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Wellington Poots

Poots aims to save his party, but on environmental policy he’s agricultural

By Anton McCabe

Focusing on Edwin Poots as a Young Earth Creationist can divert attention from more worrying opinions that have greater practical application.

Poots is currently Minister for Agriculture, Environment and Rural Affairs in Northern Ireland’s Executive. He has been quite a force in that post. In his Register of Interests, he declares membership of the Ulster Farmers Union (UFU). He is close to that organisation, the North’s main farmers’ organisation, representing large scale farmers. He grew up on a farm outside Lisburn, Co Antrim, studied at Greenmount agricultural college and according to Stormont’s register of interests, Poots worked on the family farm 40 hours a month but receives no money. He owns agricultural land at Crossan, Lisnastrain and Growell and jointly-owns a small holding in Hillsborough, Co Down.

He was Minister when a Memorandum for Understanding was drawn up between the Northern Ireland Environment Agency (NIEA) and UFU. It makes it more difficult to prosecute farmers for pollution offences. In any event the UFU is to promote derogation under the Nitrates Action Programme for suitable farmers. “NIEA will not retrospectively inspect records for new derogation applicants (initially for a period of one year)”, according to the Memorandum. “NIEA will give a minimum of 7 days notice for a routine cross-compliance inspection”. Additionally, “NIEA will also explore new ways of dealing with low severity incidents and their impact on cross compliance and the Basic Payment Scheme…”.

Poots has opposed an independent Environmental Protection Agency for the North. “What is wrong with having a system through which there is accountability to the Chamber for environmental regulation?” he said. “An
independent environmental protection agency would not provide that. I can come to the Chamber and be held to account for the actions of the Northern Ireland Environment Agency (NIEA). It has a lot of autonomy, but I can be held accountable for its actions in a way that I could not be for the actions of an independent environmental protection agency”.

In public statements he has modified this position, but is in no rush. He told Radio Ulster he considered an environmental strategy to be of greater importance than its independence. This is despite the New Decade New Approach document, on which power-sharing was relaunched, making the commitment “the Executive will establish an Independent Environmental Protection Agency to oversee this work and ensure targets are met”.

Northern Ireland accounted for 4.3% of total UK greenhouse gas emissions in 2018 generating the equivalent of 10.3 tonnes of CO2 per person compared with a UK figure of 6.8 tonnes of CO2 per person, and the Republic’s figure of around 13 tonnes.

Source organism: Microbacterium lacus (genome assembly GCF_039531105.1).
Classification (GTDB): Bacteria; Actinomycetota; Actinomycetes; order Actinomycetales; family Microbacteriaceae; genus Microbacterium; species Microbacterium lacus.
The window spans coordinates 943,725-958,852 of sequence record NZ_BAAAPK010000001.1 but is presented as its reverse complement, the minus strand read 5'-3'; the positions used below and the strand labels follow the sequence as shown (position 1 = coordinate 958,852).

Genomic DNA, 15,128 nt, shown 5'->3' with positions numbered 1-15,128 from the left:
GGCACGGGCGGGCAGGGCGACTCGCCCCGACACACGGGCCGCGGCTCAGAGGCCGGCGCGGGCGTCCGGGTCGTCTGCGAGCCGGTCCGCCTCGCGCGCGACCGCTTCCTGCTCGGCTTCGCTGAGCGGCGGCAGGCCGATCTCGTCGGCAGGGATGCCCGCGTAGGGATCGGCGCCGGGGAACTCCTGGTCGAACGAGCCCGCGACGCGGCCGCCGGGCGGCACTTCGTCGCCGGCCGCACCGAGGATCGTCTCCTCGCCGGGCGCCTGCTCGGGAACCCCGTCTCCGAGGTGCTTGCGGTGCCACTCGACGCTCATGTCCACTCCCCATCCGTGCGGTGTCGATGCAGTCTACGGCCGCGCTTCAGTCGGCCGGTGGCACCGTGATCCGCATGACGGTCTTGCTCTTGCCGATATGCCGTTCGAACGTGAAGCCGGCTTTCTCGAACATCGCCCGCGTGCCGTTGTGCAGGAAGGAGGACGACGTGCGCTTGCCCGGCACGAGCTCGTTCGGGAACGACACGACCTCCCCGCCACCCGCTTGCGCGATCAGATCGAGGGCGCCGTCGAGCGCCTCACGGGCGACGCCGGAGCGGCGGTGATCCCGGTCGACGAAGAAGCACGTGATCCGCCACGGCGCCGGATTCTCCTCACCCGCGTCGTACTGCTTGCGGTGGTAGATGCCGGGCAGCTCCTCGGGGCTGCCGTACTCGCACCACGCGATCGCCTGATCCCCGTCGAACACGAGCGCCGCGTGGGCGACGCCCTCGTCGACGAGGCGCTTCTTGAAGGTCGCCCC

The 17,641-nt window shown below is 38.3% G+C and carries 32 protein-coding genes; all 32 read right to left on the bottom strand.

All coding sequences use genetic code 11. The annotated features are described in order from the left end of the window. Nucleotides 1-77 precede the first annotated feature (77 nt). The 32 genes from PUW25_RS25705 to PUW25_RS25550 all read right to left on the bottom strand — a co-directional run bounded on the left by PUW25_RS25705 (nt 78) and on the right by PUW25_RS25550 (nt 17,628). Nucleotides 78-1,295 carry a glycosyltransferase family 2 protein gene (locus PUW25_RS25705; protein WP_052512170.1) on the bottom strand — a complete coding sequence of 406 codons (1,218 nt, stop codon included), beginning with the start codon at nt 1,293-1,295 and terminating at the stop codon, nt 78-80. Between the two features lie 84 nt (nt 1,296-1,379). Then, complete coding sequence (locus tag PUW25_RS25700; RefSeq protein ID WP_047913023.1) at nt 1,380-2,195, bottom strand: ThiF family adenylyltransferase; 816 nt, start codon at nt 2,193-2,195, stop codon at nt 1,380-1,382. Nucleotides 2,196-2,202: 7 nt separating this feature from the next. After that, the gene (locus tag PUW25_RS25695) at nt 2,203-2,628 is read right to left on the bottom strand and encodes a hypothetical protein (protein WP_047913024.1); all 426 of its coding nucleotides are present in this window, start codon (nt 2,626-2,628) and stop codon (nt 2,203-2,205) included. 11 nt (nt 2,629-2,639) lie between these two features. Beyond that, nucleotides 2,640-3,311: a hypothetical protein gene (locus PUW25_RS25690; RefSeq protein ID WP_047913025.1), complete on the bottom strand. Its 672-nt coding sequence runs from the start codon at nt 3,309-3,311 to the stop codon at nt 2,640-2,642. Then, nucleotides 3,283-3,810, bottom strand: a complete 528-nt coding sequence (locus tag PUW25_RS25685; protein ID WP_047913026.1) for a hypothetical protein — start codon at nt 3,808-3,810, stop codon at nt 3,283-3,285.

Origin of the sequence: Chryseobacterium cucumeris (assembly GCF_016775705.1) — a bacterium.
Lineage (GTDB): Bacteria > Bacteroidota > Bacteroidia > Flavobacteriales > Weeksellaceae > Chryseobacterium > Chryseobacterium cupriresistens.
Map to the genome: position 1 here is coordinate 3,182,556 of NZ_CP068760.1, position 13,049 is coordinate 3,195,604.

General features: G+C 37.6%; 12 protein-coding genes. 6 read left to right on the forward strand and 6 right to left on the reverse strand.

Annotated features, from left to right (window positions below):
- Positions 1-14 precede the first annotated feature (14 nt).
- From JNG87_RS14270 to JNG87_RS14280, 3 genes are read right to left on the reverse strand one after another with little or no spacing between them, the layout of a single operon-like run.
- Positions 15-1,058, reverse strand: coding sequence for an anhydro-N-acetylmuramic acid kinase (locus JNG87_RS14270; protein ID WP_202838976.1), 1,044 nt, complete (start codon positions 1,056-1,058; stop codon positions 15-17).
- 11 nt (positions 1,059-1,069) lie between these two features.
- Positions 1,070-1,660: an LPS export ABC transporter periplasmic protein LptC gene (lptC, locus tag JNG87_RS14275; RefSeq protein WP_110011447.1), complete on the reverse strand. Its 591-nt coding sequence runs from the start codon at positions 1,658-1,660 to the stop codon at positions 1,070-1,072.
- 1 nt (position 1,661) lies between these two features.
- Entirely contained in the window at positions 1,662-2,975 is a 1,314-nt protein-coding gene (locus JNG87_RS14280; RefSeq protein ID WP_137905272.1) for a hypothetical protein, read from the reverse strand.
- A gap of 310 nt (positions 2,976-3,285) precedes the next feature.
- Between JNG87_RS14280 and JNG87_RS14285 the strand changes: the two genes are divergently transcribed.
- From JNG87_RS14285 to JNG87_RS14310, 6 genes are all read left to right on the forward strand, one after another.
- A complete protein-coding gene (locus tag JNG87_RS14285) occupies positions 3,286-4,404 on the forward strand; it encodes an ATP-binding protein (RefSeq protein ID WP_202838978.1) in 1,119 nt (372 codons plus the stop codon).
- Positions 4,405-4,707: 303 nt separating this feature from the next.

As Minister, he has also denied there is a climate emergency. “That is something my department don’t accept, so, leaving myself to one side, the officials in my department don’t believe that is appropriate language”, he said. “The advice I have received from my officials is that language is not helpful and there is a course of work we need to engage in and actions we need to take and we as a department will not be found wanting”.

He has thus opposed the Climate Change Bill, proposed by Green Party leader Clare Bailey. “The Private Members’ Bill has passed its second reading without any regard to either the long term sustainability of our hard-working agri-food sector, (my emphasis) nor the long term achievability of the environmental targets and commitments contained within the Bill”. he said. He is opposed to the Bill’s target of achieving net zero greenhouse gas emissions by 2045.

“My role is to try and protect and enhance our environment in a sustainable way and ensure that we have a thriving agricultural sector in which they are custodians of the environment”, he has stated.

However, Poots’ tenure as party leader may be short. While able to work with Sinn Féin, he lacks the ability to accommodate the wings of the DUP. As leader of a deeply divided party, he set about rewarding his friends and punishing his internal enemies. He also seems unable to control his members, as evidenced by Ian ‘Baby Doc’ Paisley chanting “Robin Swann is a danger” to a cue from now nutty Van Morrison.

The party contains three broad constituencies. There are religious fundamentalists, who have now seized control. They include most elected representatives. They are pulling in an opposite direction to the secular Unionists, who represent most of the voters. Then there are libertarians, a term implausibly adopted by some of the elected representatives. They currently line up with the fundamentalists from whom they’re strangely not that distinguishable.

Assembly elections are due in May next year. Given the bitter public division, at this stage it seems unlikely the DUP will remain the largest party.

That raises the possibility of a Sinn Féin First Minister. If Poots is still DUP leader then, it’s hard to see him surviving such a strategic humiliation.